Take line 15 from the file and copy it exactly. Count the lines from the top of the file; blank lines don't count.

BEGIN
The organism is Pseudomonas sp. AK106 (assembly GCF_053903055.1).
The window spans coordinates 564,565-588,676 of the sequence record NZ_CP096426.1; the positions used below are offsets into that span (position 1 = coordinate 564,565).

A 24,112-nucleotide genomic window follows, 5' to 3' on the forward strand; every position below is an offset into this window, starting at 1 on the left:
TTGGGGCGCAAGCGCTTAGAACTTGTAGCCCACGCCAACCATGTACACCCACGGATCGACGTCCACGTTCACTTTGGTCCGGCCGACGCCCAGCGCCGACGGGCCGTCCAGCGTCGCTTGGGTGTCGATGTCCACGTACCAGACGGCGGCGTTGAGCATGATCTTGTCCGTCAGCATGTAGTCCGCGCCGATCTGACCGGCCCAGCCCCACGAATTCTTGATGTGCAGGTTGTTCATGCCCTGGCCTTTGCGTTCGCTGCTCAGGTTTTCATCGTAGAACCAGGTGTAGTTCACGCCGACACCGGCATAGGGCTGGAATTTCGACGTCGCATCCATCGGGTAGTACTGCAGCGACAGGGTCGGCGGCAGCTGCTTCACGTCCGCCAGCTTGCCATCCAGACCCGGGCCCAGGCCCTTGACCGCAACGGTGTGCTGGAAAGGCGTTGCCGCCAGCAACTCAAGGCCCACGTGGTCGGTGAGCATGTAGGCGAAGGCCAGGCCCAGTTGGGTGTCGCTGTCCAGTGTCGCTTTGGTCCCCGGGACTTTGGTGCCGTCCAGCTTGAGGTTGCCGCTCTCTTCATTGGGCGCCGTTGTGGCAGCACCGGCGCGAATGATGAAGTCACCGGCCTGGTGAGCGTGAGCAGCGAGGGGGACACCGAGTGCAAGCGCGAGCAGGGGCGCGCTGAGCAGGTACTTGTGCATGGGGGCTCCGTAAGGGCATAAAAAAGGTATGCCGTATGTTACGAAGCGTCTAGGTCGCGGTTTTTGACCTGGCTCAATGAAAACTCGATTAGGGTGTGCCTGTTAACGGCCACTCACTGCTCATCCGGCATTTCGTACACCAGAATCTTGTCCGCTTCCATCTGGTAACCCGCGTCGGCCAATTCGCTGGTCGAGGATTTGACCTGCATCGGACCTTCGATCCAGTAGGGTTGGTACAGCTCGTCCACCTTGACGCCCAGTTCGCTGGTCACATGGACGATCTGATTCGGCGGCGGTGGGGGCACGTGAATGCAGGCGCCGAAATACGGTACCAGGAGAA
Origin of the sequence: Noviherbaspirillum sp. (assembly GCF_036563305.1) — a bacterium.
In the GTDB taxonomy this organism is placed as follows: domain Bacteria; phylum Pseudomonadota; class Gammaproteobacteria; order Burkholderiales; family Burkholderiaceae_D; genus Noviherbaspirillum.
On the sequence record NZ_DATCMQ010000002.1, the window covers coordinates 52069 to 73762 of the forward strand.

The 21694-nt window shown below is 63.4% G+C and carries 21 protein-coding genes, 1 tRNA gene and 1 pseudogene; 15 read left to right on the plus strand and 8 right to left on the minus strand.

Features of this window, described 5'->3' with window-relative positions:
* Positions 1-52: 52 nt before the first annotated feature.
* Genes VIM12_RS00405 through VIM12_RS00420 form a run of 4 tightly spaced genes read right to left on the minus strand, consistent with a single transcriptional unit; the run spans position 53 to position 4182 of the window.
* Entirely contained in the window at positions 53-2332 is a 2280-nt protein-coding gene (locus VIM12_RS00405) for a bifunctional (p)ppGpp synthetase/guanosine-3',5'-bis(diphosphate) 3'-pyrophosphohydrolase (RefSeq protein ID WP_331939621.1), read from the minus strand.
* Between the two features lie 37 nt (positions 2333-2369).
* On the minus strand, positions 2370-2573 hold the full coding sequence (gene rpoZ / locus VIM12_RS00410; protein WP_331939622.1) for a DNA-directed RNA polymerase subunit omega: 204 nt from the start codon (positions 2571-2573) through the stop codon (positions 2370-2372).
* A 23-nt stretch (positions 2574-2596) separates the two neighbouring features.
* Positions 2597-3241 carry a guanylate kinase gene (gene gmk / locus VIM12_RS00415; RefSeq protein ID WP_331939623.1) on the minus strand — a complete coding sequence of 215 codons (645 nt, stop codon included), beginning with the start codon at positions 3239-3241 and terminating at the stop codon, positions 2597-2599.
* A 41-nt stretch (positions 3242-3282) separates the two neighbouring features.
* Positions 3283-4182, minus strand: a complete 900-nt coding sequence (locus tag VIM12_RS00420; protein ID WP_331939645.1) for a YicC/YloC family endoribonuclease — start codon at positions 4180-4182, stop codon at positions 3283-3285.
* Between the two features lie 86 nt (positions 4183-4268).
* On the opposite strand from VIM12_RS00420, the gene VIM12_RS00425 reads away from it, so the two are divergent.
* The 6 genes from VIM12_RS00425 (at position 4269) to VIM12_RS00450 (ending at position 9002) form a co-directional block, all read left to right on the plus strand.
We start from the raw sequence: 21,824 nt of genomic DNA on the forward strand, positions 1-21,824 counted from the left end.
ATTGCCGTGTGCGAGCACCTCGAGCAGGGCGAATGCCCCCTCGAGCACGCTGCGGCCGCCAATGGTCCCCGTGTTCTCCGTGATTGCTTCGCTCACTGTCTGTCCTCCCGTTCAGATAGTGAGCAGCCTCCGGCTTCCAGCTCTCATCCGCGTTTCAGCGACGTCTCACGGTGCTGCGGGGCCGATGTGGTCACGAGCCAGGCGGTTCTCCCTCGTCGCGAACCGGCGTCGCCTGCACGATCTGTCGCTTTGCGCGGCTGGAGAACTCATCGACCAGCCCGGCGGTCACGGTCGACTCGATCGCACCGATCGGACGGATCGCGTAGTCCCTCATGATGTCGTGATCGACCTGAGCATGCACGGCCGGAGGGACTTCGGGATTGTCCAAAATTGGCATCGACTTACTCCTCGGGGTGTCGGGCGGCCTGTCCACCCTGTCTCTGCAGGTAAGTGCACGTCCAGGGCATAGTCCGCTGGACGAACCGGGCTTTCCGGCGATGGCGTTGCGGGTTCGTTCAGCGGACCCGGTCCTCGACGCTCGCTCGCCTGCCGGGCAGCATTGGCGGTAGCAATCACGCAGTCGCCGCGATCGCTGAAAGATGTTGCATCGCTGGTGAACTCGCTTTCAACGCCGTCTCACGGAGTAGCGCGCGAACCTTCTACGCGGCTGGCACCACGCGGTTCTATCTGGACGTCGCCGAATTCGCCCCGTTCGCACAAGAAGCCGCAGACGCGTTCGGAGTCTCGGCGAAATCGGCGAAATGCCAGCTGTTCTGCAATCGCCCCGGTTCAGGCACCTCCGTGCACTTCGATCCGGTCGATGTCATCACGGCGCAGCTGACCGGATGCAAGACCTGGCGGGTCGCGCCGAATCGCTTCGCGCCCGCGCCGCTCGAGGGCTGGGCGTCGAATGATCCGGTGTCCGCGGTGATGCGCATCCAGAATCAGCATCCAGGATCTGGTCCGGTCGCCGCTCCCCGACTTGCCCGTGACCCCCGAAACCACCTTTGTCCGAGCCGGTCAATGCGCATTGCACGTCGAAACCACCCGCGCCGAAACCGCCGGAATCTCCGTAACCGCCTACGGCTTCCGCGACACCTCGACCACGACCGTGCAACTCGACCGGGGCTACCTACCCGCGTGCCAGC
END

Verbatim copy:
* A 23-nt stretch (positions 2574-2596) separates the two neighbouring features.